Friday, August 14, 2009

Getting there is half the fun: Part ni

"Were you nervous?" I was asked that a lot; I'd never really flown before, and there I was, alone and flying from New York to Tokyo nonstop on a 14 1/2 hour flight. Truth is...no, I wasn't nervous. I don't know why I wasn't. My biggest fears were not making my connecting flight to Osaka in time, and throwing up. As I mentioned in the previous entry, my only other plane trip was at 4 years of age. And I threw up.

However, as an airplane rookie, I wanted to be the best damn passenger American Airlines had ever seen. I followed every rule, obeyed every instruction. I buckled the hell out of that safety belt. However, certain situations will drive a man to deviate from proper behavior. And an impending situation was creeping closer. One that would "out" me as a flying newbie.

I had to pee.

We had been flying for a few hours now; the pamphlet clearly states that after reaching our cruising altitude, the seatbelt sign would turn off, and we'd be free to move about the cabin. Blast that infernal glowing sign! It became a staring contest. I lost. Perhaps if I looked away for a minute, when I looked back it wou...damn! Tensions were rising. Bladders were filling. Paul Blart was stumbling. I had to admit defeat. With wounded pride, I asked the stewardess (oh, I'm sorry, 'flight attendant') when they would turn off the seatbelt sign, so that I could use the restroom.

Her reply? "Hey, if you gotta go, you gotta go."

Made sense. If the plane were to crash at 30, 40, 50,000 feet, I doubt that seatbelt would be the difference-maker.

"Were sorry, Mr. and Mrs. Tiembi. The engines lost power at 50,000 feet, and the plane crashed somewhere in the mountains of Alaska, followed by a large explosion. Your son was the only casualty. If only he held it in for another 10 minutes, he would have survived. Autopsy showed he was in mid-stream. You have our condolences."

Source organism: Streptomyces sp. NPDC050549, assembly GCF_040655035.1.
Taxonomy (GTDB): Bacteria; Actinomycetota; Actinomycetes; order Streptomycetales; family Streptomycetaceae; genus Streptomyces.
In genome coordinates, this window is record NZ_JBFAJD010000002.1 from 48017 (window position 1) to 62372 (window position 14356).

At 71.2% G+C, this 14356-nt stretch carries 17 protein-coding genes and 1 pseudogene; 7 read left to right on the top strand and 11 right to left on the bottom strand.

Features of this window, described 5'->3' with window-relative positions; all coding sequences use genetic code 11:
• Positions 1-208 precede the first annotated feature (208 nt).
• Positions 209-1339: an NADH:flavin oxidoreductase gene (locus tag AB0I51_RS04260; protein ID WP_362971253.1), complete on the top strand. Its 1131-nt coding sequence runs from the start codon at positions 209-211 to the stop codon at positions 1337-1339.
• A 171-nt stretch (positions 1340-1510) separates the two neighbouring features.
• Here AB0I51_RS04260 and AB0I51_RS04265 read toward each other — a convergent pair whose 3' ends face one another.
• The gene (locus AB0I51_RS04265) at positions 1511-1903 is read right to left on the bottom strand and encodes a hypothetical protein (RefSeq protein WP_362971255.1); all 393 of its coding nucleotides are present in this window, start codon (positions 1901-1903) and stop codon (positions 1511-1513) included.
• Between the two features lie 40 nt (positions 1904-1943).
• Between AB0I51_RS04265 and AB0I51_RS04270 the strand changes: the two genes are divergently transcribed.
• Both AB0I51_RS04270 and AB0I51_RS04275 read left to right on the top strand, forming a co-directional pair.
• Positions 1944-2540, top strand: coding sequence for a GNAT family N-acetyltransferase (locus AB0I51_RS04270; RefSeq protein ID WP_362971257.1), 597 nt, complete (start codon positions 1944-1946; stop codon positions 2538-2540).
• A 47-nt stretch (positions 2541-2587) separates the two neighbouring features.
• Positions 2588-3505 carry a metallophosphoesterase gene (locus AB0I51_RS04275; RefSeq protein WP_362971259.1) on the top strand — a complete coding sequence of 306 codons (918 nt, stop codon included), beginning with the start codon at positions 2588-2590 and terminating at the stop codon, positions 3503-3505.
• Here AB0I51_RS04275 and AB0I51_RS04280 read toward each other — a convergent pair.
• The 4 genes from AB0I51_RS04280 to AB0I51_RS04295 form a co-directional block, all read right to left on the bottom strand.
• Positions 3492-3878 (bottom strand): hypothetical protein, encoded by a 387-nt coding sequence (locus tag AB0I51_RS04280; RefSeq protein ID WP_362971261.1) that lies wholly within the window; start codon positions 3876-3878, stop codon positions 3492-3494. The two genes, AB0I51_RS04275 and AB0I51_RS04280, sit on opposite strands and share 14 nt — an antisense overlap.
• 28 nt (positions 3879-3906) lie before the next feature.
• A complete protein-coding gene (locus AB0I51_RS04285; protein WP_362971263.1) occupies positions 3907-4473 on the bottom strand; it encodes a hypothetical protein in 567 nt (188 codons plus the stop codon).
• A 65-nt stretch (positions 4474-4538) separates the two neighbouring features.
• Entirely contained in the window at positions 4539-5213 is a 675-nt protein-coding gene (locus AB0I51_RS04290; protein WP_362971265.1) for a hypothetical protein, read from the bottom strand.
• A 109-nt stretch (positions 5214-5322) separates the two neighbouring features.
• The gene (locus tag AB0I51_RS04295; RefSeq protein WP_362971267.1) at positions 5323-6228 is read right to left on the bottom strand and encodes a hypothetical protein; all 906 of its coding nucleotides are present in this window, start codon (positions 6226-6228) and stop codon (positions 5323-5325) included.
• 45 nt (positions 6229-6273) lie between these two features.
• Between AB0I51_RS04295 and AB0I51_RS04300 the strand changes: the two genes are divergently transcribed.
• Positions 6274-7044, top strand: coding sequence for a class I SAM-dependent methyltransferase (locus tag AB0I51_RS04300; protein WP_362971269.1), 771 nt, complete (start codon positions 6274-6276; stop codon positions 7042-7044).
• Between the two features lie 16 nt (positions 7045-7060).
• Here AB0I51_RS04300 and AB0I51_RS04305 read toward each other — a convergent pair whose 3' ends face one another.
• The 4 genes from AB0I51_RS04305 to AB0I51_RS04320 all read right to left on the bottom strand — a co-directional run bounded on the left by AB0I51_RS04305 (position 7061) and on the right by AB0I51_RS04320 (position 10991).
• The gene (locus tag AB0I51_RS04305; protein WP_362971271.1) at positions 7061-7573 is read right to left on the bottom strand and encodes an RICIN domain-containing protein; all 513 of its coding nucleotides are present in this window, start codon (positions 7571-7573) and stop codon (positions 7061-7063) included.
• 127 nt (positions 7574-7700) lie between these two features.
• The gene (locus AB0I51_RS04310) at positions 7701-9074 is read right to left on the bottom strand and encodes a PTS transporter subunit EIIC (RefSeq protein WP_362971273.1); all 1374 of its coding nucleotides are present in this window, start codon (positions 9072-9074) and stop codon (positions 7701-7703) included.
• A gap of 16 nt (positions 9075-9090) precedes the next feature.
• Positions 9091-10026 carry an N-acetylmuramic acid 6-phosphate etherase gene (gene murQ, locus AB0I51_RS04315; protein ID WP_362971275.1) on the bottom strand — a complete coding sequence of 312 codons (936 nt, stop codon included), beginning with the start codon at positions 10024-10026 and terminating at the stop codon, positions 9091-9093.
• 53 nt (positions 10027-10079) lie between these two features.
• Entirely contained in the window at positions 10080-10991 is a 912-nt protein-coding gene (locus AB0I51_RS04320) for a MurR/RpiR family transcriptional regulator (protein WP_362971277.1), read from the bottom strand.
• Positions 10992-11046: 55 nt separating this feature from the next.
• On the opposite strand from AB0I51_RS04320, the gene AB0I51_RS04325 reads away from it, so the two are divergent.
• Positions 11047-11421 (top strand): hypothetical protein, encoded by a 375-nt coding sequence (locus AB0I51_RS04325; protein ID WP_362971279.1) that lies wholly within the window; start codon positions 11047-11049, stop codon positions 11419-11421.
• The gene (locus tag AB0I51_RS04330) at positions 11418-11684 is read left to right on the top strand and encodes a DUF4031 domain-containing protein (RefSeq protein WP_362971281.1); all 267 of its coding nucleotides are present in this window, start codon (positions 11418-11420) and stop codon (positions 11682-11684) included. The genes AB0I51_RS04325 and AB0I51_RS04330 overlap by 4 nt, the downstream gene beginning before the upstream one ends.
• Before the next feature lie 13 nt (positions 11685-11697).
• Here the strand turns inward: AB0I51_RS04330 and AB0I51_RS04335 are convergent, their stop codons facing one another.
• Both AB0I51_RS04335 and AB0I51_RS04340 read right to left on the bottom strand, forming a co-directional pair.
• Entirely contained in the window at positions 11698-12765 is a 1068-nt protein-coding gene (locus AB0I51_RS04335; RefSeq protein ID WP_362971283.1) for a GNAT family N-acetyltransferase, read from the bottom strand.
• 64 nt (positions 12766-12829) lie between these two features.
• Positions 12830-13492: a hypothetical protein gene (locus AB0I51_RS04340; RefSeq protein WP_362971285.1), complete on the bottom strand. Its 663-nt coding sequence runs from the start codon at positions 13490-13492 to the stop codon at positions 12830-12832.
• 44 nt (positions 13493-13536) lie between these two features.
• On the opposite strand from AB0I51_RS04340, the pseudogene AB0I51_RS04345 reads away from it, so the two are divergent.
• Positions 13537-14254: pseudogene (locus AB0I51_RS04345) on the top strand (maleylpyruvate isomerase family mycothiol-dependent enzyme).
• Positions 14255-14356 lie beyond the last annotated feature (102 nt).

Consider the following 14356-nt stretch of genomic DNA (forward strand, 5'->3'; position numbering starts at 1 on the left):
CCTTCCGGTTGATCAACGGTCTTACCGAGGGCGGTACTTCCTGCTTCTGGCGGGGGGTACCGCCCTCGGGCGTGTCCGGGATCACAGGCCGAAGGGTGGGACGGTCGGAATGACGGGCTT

Upon returning to my seat, the stewardess asked, "Excuse me, but...are you in the military?" Perhaps it was my shaved head. Perhaps it was my amazing physique attained by years of video games and Lean Pockets. No, I have never served in the military. I kick ass with a sniper rifle in Call of Duty 4, though.

"Oh...because you've been so polite during this flight."

I guess if you're American, and were raised on a steady diet of P's and Q's (what does the "Q" stand for??), you're the exception, not the rule.

14 1/2 hours later, after several episodes of The Office and 30 Rock, after Paul Blart saves the day, the Nintendo DS was put away, and my tray table was in its upright and locked position, we landed. I stared out my window the entire time, as a foreign land grew bigger and bigger underneath me. I tried to make out giant words on buildings and billboards, to see if I recognized any from my Japanese tutorial DS game (Midori!! That means 'green!'). My biggest concern, though, was making my connecting flight. I was landing in Tokyo, but had to catch a flight to Osaka in less than two hours. Plenty of time, right?

Not if swine flu had anything to say about it.

Will Jeff make his connecting flight? Will he succumb to swine flu and die before touching Japanese soil? All this and more in the thrilling conclusion of "Getting there is half the fun."

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